On a roll

There’s much more to Swiss design than mere minimalism, as Anna Richardson discovers – the next generation of designers, many making their mark over here, are experimenting with looser, more varied and more collaborative approaches

The notion of Swiss design is intrinsically linked to its 20th-century practitioners. Emil Cardinaux’s Zermatt poster is as iconic now as it was ground-breaking more than 100 years ago, and the graphic designs of Jan Tschichold, Josef Müller-Brockmann and Adrian Frütiger, with their adherence to system and order, are still ubiquitous and continue to influence designers across the world.

Swiss design is associated with a simple, functional minimalism that is so attractive to the Swiss, and an appreciation of simple forms. As one Swiss designer puts it, Switzerland is about the rigidity and ’punctuality’ of its trains as well as its graphic design – a background against which many contemporary designers have developed a looser, more playful graphic style.

This new breed of Swiss designers (many trained at Switzerland’s world-renowned schools of design, such as Écal in Lausanne and the Basel School of Design), though respectful of the design talent of the past, is cultivating its own blend of Swiss design that transcends the country’s borders, and where collaboration and experimentation are at the centre of a varied design aesthetic.

Many of those are drawn to London – in pursuit of the capital’s free mentality and vibrancy – and are coming together next week in the exhibition Switzerland: Designed for Life at London’s A Foundation, alongside some Switzerland-based cohorts.

Designer and art director Laurent Benner arrived in the UK 17 years ago, driven by his love of music and quirky record shops. He studied at Central St Martins College of Art and Design and the Royal College of Art, shares a studio with furniture designer Michael Marriott and Jonathan Hares, and founded Dreck Records, London.

As many of his contemporaries, he has a hands-on approach. Even though he might no longer print his work himself, Benner is always involved in the entire process, seeing the production as a creative element in itself.

Another example of London-based Swiss design mash-up is Loris & Livia. Founded by Livia Lauber and Loris Jaccard (who combine jewellery design, a four-year stint at Barber Osgerby, internships at Shin Azumi and Tom Dixon, and work at Established & Sons between them), the consultancy is keen to design pieces that are not used in a specified way or place. Its Alfred chair, for example, is a valid chair, but you can use it at home, in a hotel or a shop, says Jaccard.

Vanessa Norwood, head of exhibitions at the Architectural Association and who curated Switzerland: Design for Life, notes the passion all the designers have for a broad range of materials and disciplines. ’Their output is not limited in any way by traditional ideas of what a designer might produce,’ she says.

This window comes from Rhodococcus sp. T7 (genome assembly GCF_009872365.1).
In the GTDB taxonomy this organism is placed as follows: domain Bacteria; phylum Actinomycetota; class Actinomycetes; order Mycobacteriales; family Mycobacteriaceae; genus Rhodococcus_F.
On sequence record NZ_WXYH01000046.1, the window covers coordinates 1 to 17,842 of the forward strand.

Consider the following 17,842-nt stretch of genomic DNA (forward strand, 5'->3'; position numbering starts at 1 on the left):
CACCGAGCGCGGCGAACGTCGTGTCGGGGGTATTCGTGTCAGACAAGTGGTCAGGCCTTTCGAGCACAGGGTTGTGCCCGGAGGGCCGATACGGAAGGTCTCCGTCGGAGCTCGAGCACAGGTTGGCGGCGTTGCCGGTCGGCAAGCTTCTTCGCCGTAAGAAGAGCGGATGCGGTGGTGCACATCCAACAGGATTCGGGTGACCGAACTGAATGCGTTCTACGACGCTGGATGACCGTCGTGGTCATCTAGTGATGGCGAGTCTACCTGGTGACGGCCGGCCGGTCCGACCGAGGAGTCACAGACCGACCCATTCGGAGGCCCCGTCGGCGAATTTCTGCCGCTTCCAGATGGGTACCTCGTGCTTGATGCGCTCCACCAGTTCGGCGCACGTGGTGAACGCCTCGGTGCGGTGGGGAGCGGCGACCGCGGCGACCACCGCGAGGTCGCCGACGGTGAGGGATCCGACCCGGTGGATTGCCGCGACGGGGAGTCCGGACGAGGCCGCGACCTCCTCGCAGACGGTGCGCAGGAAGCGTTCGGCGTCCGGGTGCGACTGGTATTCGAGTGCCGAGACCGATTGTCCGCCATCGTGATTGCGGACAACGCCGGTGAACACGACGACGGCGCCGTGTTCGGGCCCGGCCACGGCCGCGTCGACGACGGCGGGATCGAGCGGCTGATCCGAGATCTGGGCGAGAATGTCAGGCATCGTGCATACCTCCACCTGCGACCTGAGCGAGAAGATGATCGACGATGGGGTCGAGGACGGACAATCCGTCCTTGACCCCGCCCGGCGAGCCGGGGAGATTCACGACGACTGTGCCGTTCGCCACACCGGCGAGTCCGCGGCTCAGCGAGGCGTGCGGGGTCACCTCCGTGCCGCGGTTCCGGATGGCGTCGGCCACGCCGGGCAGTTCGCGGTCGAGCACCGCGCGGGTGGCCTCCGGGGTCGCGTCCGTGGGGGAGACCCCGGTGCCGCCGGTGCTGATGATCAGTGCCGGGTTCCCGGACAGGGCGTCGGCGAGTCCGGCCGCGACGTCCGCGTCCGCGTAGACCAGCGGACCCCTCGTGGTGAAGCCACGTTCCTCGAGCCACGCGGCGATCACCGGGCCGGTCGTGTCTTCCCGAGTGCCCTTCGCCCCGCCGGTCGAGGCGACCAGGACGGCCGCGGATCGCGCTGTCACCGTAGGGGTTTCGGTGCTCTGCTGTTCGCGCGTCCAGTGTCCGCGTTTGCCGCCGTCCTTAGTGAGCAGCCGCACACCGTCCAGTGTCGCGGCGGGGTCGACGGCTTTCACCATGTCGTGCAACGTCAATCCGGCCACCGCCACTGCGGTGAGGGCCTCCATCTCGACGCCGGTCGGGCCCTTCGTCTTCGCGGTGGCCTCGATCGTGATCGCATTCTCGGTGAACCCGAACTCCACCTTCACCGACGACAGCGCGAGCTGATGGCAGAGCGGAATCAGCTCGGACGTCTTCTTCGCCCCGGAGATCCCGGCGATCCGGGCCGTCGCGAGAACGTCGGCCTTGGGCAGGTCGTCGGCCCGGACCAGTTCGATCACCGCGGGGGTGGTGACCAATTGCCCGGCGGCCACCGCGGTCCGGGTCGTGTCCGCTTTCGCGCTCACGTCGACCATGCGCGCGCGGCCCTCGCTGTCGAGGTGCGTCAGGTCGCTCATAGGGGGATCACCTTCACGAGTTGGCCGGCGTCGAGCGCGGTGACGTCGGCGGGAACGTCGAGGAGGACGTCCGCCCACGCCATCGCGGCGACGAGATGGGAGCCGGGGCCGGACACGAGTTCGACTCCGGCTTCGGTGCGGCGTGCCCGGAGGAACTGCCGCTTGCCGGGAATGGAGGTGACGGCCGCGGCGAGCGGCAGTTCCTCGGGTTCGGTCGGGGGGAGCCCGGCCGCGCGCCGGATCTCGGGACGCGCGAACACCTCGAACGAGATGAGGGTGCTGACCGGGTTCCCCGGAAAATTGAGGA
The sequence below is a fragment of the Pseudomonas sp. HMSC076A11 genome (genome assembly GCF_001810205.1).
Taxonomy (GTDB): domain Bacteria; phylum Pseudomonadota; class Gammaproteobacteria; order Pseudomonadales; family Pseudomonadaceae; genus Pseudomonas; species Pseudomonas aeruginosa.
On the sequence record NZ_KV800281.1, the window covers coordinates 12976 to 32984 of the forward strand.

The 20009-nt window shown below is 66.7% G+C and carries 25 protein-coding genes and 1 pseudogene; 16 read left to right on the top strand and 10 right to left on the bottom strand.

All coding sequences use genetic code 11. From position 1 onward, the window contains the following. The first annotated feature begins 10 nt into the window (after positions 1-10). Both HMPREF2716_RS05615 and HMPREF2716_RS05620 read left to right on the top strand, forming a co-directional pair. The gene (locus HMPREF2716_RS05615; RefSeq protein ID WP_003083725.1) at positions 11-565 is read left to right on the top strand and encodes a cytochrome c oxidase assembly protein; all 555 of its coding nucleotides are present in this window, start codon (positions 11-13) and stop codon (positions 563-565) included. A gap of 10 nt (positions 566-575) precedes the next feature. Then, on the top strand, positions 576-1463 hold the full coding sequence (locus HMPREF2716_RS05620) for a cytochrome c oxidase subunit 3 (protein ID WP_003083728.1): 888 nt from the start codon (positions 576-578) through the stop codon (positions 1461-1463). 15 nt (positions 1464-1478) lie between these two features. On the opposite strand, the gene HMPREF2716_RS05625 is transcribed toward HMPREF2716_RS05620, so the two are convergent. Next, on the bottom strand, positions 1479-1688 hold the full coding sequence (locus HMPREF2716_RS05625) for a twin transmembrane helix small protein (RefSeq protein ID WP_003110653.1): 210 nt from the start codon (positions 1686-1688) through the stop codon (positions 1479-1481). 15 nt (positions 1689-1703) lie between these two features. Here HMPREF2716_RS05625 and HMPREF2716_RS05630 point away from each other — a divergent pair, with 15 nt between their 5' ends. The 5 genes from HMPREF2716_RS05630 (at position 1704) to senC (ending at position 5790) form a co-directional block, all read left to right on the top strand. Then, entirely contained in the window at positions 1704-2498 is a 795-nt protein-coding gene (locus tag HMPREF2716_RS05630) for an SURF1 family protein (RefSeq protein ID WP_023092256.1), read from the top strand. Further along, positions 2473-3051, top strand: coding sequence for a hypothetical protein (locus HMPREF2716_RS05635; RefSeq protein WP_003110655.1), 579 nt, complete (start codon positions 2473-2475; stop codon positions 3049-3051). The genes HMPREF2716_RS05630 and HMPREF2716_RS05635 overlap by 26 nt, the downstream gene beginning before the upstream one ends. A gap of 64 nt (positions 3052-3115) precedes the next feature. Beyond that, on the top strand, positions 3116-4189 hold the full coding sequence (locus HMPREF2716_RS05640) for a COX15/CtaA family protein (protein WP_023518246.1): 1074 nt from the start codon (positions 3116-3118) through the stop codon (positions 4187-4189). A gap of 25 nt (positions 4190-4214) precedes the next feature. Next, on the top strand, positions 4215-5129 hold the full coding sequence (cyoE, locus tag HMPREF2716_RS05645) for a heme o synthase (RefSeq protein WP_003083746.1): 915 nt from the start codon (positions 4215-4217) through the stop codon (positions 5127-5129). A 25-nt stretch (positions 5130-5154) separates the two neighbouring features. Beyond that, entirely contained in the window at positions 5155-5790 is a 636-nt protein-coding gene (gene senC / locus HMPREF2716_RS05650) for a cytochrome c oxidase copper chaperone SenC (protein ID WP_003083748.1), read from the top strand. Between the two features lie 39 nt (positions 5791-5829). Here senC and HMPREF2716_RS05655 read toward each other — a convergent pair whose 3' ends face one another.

Jürg Lehni, for example, is a designer, developer and artist who works for the likes of Sony Set Lab in Tokyo, but has developed a series of self-initiated projects linked by his reflections on tools, the computer and the way we work with and adapt to technology. Most of the projects were collaborations with people from other backgrounds, such as graphic designers, artists, typographers and engineers.

The exhibition will reflect this spirit of collaboration, with Loris & Livia, Benner and Lehni showing work alongside, and intertwined with, other designers such as Régis Tosetti, Elena Rendina, Alexandre Bettler and Zak Kyes.

’These forward-thinking designers produce innovative, fresh ways of working, creating projects that move across disciplines by making furniture, designing books and organising events,’ says Norwood.

It is an approach that is not just confined to London. In Zürich, design consultancies such as Kueng Caputo and Lehni Trueb pursue commissioned work in addition to dedicating time to self-initiated projects, collaborations, installations and events. Lehni Trueb is a graphics consultancy with a portfolio of books and identities for different cultural institutions. But founder Urs Lehni (Jürg’s brother) also launched a small printing studio, Rollo Press, to ’produce printed matter with friends and accomplices in a way that includes all steps of the process’, and set up a shop for independent books and ’zines distribution company Motto Distribution.

The quirky shop is designed by Kueng Caputo, two designers with an ironic and playful approach. Sarah Kueng and Lovis Caputo like to come up with surprisingly simple outcomes to any given circumstance. They designed a cardboard hotel for the Milan furniture fair in 2007, for example. In the giant exhibition space, what visitors needed most was a calm place to relax, they argued.

Whether London or Swiss-based, all of the designers have a distinctly global outlook. As Norwood says, ’[The exhibitors’] work suggests that good design is not a geographical location or rigid national identity, but rather a way of thinking. Good design, like an inspirational country, is fluid – with people, ideas and things flowing freely through it.’

Switzerland: Design for Life, which includes work by contemporary designers and an exhibition of new posters inspired by iconic ones, ison at A Foundation, Rochelle School & Club Row, Arnold Circus,London E2 from 19 June to 1 July

For new posters inspired by Swiss design classics click here.

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